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WE respectfully submit to the members of the Chamber of Commerce of the State of New York its Twenty-ninth Annual Report. The usual order of arrangement is maintained. The first part presents the records of the Proceedings of the Chamber for the official year, May, 1886, to May, 1887. Next in order appear the Roll of Members, the Royal Charter of 1770, the Act of Re-Incorporation by the Legislature of the State of 1784, and the By-Laws now in force. The second part contains the usual reports of the leading trades and a series of statistical statements selected from official documents, National, State and City. In this selection will be found an analysis of the trade for the last government fiscal year, which ended June 30, 1886, and a further exhibit of the trade for the calendar year.

We are able to refer with satisfaction to the hopeful anticipation expressed in our last annual review. Our prevision has been amply justified. The trade of the country is again firmly established on a healthy basis. The year has opened satisfactorily, and the outlook is again encouraging.

The year 1886 will be long remembered as a turning point in the political economy of the United States. After years of debate, of alternate hope and discouragement, the National Congress, resting on the provision of the Constitution, has asserted its right to regulate commerce between the States. Under the control of a wise Commission, there will bean end to ruinous wars among railroad companies, and we hope such national regulations as shall secure greater safety to the traveler ; when defective bridges and combustible cars shall become as rare as boiler explosions, since

the government assumed control over water navigation. It will be marked, also, as the year of the last effort to disturb the finances of the country by shipments of coin in the face of favorable exchanges. With our great floating capital and a system of credit firmly based on a large and annually increasing metallic basis, our monetary affairs are beyond the reach of financial combinations, however powerful they may be, or of surprises, however adroitly arranged and sprung.


We warmly congratulate the Chamber on the acquisition of treasures which have already made its portrait gallery one of the art attractions of the City. Eighteen portraits of men distinguished in the history of its commerce have been added within the year; as follows: EDWIN D. MORGAN, RUFUS PRIME, LORING ANDREWS, GEORGE OPDYKE, WILLIAM H. FOGG, CORNELIUS VANDERBILT, WILLIAM H. VANDERBILT, GIDEON LEE, BENJAMIN B. SHERMAN, GEORGE T. TRIMBLE, ROBERT L. STUART, KINLOCH STUART, ROBERT McCREA, ELLIOT C. COWDIN, DAVID LEAVITT, ISAAC SHERMAN, TIIOMAS B. CODDINGTON and AMBROSE C. KINGSLAND. We hope to honor all who have promoted the prosperity of our City by their commercial enterprise. These portraits are by our best artists; although art proper has not been the controlling thought in the collection. At an early day we shall issue a descriptive catalogue.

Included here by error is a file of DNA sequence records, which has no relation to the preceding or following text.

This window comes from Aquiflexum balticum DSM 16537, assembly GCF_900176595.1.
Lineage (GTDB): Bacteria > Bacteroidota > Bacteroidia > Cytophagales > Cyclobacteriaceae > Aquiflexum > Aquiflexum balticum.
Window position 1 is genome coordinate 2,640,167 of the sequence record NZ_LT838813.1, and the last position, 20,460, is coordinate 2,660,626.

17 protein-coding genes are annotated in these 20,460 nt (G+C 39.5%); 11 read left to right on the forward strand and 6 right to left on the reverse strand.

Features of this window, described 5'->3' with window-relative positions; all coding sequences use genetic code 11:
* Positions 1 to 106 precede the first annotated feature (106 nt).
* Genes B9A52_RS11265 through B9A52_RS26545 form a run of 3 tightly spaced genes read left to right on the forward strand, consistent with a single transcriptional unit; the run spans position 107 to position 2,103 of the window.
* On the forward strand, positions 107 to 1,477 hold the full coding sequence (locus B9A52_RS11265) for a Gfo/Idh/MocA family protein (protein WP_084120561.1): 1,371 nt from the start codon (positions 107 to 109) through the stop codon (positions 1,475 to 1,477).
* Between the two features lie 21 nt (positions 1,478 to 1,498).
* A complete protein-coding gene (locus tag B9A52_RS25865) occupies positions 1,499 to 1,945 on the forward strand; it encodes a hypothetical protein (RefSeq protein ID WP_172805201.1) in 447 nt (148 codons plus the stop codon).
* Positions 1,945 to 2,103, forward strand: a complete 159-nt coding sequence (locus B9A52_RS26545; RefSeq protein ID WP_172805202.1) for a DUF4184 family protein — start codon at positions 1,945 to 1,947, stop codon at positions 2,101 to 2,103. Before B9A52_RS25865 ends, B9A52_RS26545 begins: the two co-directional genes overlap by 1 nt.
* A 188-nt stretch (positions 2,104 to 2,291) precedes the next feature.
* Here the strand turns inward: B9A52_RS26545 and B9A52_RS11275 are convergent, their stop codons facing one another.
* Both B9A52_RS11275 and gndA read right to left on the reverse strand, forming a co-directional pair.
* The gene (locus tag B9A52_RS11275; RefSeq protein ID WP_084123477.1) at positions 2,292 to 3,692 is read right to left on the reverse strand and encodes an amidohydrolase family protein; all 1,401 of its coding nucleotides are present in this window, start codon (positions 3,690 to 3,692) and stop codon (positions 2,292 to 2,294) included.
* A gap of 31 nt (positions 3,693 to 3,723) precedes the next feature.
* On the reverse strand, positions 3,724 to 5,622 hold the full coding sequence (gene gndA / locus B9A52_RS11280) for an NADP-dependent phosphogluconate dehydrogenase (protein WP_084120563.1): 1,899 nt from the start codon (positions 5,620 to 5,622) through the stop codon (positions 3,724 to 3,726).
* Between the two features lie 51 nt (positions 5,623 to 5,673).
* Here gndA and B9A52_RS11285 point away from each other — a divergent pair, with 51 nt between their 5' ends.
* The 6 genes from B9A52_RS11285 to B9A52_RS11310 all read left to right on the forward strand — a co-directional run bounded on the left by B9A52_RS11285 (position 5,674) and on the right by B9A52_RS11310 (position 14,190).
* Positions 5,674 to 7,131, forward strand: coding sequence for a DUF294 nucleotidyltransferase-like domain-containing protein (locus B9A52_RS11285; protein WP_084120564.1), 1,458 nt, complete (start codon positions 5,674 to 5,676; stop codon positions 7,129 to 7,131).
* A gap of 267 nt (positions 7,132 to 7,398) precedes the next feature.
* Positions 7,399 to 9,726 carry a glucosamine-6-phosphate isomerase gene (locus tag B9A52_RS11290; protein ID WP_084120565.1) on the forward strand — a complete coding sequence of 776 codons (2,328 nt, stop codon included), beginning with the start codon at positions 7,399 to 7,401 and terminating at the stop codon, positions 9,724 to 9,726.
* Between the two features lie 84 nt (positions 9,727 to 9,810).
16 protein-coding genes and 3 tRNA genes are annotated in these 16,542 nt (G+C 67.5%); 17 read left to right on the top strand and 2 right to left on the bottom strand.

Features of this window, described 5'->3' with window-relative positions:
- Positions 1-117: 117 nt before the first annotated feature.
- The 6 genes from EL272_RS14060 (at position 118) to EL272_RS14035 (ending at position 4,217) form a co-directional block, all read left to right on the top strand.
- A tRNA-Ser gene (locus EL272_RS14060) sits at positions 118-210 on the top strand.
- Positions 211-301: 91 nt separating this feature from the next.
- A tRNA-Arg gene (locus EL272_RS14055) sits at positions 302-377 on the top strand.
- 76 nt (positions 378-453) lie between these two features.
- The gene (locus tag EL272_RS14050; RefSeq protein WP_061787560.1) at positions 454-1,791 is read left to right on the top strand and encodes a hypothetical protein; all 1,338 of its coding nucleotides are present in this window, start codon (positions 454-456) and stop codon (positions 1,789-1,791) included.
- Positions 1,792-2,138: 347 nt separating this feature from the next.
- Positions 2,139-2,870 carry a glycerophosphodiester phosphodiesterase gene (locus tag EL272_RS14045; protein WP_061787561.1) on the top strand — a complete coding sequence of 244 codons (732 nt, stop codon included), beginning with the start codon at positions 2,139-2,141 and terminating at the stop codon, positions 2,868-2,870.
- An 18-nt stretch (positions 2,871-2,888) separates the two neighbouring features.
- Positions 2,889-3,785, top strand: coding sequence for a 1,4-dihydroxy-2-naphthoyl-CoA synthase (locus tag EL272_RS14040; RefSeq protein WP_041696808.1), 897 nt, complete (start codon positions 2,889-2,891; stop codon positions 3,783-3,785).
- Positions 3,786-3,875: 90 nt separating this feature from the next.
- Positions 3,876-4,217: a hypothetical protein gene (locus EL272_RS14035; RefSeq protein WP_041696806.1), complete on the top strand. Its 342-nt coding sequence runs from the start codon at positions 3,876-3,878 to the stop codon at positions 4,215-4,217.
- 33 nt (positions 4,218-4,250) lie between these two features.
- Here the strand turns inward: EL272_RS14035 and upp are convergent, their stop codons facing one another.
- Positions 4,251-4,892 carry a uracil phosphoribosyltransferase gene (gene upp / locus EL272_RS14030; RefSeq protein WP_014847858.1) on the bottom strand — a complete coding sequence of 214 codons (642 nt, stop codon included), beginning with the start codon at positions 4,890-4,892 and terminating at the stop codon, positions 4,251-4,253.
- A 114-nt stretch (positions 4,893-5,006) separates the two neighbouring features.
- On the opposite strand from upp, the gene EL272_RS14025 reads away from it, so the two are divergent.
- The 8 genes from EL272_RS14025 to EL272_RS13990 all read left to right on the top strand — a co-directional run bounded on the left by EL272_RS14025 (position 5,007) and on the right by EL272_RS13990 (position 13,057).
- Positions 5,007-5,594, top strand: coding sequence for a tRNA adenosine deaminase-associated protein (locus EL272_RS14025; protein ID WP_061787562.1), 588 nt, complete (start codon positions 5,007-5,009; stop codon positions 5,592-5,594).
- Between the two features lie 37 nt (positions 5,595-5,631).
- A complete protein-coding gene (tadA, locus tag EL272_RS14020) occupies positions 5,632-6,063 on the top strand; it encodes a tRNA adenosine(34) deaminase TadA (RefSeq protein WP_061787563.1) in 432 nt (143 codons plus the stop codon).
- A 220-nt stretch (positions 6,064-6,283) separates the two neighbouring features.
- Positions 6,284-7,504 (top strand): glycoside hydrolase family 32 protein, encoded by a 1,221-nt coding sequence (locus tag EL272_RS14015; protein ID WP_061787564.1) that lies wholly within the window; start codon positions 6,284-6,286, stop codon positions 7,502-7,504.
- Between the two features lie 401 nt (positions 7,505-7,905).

We keep in view also the Library of the Chamber. Our privileges as a reading room and our advantages as a centre of daily information already draw a constant attendance, and a fine reference collection in this part of the City will prove a great addition to the usefulness of the Chamber.


Orr last review made mention of the invitation by M. DE LESSEPS to the Chamber to name a delegate to acc mpany him to the Isthmus on a visit of inspection to the works on the Canal. The Hon. JOHN BIGELOW accepted the trust confided to him by the Chamber, and his written report, submitted at the May meeting, appears in full in our pages. It is exhaustive as to the present condition and prospects of this great enterprise. In recognition of this signal service to commerce by Mr. BIGELOW, the Chamber elected him an honorary member-a distinction reserved by it for such occasions.

In October the members of the Chamber had an opportunity to express to Count DE LESSEPS their admiration for his colossal enterprises, and their regard for his person. Taking advantage of the presence in the City of a large number of his countrymen, they tendered to him a public reception in the rooms of the Chamber. About eight hundred gentlemen gathered on the afternoon of the 29th to welcome the illustrious guest. All classes and professions were represented by their most distinguished members. Thus a new and enduring link was added to that strong chain of commercial comity which each day binds more strongly together the nations of the world.